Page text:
• U.S.

People, Apr. 12, 1937

4 minute read

“Names make news” Last week these names made this news:

Fire destroyed the vacant house at Niles, Ohio where 25th President William McKinley was born.

For his christening, Norway’s Prince Haraldt six-weeks-old son of Crown Prince Olaf, received a huge, ornate beer mug as the official gift of the Norwegian Parliament. Sniffed Folket, temperance paper: “One would believe that it was a union of brewers and not the Norwegian Parliament that presented such a gift to the Prince. This vulgar object is a gift suitable for a drunkard. . . .”

In Washington, Kansas’ Senator Arthur Capper, 71, underwent an emergency appendectomy.

Officials at Newark Airport were informed one night by their Baltimore dispatcher that Wallace Groves on the northbound Florida plane was in danger of being shot when he alighted at Newark.

Stepping out into the arms of a police squadron, Financier Groves, whose rocketing $15,000,000 Phoenix Securities investment trust has been under the eyes of the Securities & Exchange Commission, showed no surprise, explained nothing, allowed police cars to escort him and two girl friends in a taxi to the Holland Tunnel. He then disappeared. The mystery at once thickened and clarified when newshawks found beauteous Mrs. Groves, onetime Cinemactress Monaei Lindley, in tears at the Groves’s triplex apartment on Park Avenue. Preceding her husband to New York by one day, she said, she had found their home in disorder, their two-months-old baby, Wallace Lindley, and his nurse both gone. Indicating that she believed by this time her husband and Baby Wallace were at large together, she sobbed: “I can’t understand it. We have had our spats but they were never serious.” Meanwhile the telephone call that had brought police cars humming to meet Truster Groves was traced to his sister, Mrs. Howard Burton, in Baltimore. Said she: “Just say it was a mistake, wholly a mistake.”

Putting his Philadelphia Athletics through their training paces in Mexico City, 74-year-old Manager Cornelius Mc-Gillicuddy (“Connie Mack”) was hit in the right shin by a ball, injured so painfully that he was whisked by train to a San Antonio hospital on a stretcher.

Glad to escape from the “congealed” atmosphere of Merion, Pa., cantankerous Albert C, Barnes, inventor of Argyrol and No. 1 U. S. modern art collector, dined with the neighboring Narberth Fire Company, compared museum directors to “cheap politicians like the Mayor of Philadelphia,” firemen to true artists who “translate ideas into action and emotion into practical experience.”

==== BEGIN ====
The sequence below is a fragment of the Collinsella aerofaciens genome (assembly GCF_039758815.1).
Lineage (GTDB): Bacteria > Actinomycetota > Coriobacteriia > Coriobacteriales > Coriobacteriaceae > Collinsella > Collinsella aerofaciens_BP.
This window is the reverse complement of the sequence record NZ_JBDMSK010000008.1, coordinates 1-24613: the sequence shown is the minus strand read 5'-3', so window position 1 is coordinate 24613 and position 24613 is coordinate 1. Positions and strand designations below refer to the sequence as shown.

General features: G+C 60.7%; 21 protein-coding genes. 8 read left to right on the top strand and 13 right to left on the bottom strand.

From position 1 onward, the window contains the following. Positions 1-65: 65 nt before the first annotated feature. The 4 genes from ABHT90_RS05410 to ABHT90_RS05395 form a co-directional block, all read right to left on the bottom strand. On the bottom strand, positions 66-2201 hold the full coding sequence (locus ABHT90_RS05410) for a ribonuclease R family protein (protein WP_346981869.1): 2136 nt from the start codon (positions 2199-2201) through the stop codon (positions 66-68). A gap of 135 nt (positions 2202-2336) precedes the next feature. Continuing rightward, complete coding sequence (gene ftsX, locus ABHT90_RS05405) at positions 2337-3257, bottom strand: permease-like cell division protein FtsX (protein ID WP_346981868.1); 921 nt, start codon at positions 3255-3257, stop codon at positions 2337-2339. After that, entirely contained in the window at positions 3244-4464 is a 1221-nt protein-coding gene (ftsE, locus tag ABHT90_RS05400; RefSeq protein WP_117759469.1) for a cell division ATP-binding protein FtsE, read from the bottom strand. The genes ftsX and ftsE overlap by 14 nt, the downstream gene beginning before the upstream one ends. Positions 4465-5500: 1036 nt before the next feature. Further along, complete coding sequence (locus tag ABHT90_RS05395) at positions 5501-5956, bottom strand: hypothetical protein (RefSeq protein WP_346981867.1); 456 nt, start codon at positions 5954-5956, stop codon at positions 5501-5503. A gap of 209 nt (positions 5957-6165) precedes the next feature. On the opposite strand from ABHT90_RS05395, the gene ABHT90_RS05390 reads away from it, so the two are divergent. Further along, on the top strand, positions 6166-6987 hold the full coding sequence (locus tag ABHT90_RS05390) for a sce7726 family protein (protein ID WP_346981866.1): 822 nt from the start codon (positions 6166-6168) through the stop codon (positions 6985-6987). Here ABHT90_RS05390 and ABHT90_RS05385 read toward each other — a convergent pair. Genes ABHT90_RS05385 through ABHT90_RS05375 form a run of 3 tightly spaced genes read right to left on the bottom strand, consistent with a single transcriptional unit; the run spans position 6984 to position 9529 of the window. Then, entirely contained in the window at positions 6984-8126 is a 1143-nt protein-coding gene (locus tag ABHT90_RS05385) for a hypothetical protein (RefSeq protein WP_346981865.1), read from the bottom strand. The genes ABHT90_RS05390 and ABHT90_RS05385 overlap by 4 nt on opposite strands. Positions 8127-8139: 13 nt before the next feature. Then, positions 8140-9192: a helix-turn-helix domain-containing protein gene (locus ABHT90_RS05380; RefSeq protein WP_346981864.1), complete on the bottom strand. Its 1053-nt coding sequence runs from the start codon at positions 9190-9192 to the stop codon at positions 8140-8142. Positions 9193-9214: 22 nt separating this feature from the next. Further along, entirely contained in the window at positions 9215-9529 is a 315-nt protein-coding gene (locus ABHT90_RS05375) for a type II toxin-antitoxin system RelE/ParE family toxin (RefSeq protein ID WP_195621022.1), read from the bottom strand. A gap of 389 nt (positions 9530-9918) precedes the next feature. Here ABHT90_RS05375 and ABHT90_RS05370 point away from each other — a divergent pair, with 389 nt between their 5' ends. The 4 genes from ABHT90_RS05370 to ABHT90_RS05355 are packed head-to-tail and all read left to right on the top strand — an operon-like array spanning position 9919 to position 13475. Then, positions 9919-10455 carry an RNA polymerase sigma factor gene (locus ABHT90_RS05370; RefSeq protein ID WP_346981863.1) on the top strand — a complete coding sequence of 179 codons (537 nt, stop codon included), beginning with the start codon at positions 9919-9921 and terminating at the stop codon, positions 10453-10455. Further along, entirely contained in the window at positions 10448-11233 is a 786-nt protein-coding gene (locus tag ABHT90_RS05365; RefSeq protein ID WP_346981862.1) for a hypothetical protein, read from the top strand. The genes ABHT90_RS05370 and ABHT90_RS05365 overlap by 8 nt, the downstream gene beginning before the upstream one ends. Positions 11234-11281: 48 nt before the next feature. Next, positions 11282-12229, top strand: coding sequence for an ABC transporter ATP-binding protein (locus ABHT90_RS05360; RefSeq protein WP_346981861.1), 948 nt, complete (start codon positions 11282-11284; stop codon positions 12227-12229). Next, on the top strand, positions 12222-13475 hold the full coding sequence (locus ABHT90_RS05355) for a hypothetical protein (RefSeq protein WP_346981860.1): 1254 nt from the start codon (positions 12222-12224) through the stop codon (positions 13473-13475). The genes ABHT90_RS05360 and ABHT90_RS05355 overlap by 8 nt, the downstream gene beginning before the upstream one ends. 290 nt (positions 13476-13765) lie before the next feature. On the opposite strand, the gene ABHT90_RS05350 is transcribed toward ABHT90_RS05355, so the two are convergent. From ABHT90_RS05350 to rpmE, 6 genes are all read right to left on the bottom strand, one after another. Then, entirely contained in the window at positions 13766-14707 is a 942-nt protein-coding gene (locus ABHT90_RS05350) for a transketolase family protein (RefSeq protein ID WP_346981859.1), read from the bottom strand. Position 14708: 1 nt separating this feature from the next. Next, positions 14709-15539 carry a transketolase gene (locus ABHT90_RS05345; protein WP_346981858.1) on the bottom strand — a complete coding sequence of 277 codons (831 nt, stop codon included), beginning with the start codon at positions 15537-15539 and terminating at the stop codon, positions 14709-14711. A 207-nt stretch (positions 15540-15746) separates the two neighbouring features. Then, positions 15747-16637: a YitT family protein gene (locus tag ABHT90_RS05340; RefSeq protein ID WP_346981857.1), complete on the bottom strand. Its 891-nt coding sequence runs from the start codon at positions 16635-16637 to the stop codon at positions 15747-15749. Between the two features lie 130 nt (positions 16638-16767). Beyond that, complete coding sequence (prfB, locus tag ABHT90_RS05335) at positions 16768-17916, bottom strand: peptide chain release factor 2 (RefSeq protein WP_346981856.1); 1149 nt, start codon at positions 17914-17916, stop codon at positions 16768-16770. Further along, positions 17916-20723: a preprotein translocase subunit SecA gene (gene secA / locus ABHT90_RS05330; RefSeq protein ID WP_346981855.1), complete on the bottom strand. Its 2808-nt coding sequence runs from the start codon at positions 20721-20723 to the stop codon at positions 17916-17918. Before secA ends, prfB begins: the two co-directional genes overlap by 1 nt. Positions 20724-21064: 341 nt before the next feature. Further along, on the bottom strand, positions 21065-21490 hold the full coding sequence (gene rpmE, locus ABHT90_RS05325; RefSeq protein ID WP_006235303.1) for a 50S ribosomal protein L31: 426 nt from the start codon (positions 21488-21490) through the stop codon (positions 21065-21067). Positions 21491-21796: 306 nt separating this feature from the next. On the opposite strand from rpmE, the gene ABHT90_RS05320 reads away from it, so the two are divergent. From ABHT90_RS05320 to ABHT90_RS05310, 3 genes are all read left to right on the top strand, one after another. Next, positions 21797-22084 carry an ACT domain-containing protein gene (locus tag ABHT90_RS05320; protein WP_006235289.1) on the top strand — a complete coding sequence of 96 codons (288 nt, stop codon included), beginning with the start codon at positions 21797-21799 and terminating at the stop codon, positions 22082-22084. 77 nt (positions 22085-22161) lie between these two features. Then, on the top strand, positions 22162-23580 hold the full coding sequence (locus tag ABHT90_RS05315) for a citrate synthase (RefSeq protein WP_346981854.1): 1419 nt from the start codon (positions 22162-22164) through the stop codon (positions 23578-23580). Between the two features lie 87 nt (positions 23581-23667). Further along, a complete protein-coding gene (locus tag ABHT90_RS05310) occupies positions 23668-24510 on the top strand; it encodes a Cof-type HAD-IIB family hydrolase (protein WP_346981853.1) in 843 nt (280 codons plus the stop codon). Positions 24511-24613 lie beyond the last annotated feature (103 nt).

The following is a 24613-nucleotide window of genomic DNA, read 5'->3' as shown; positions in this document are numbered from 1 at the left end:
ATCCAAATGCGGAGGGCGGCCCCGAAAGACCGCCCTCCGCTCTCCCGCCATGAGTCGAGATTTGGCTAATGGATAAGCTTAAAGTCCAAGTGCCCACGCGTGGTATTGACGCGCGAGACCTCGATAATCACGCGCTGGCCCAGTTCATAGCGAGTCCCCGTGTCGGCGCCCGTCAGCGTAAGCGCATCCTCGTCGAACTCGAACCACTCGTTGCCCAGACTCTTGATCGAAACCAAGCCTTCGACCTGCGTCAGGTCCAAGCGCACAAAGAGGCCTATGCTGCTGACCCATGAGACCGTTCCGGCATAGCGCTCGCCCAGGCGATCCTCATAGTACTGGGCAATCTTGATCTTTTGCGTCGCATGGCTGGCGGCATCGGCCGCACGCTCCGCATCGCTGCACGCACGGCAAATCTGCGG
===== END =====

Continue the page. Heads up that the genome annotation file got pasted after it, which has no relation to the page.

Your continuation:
By agreement with his parents, Cinemactor Freddie Bartholomew, 13, was adopted by his aunt Myllicent (“Aunt Cissie”) Bartholomew.

The wedding of Margaret Annis (“Peggy”) Best, 24, daughter of Admiral Hon. Sir Matthew Robert Best who commands the British Navy’s America & West Indies Station, was postponed a month when she and Bridesmaid-to-be Ruth Dora Backhouse, daughter of Admiral Sir Roger Roland Charles Backhouse who commands the British Home Fleet, both suffered severe brain concussions in a bicycle accident near Hamilton, Bermuda.

Boarding his yacht Winchester at Miami, 64-year-old Financier Cornelius Vanderbilt III plummeted 12 ft. into Biscayne Bay when the gangplank slipped.

Dr. Karl Landsteiner, 68, discoverer of blood groupings, Nobel laureate and member of the Rockefeller Institute for Medical Research, went to court in Manhattan for an injunction to keep his name out of a new edition of Who’s Who in American Jewry. Explained Dr. Landsteiner, a Catholic convert: “Among peoples of the earth [there is] prejudice against Jews and Judaism. … It will be detrimental to me to emphasize publicly the religion of my ancestors; first, as a matter of convenience and secondly, I want nothing that may in the slightest degree cause any mental anguish, pain or suffering to any members of my family. . . . When the book will be published, there is no saying how many newspapers might refer to me and openly designate me as a Jew when as a matter of fact I am a Catholic.”

The German Government canceled the German citizenship of Mrs. Elsa Einstein, wife of Physicist Albert Einstein, who died at her home in Princeton last December.

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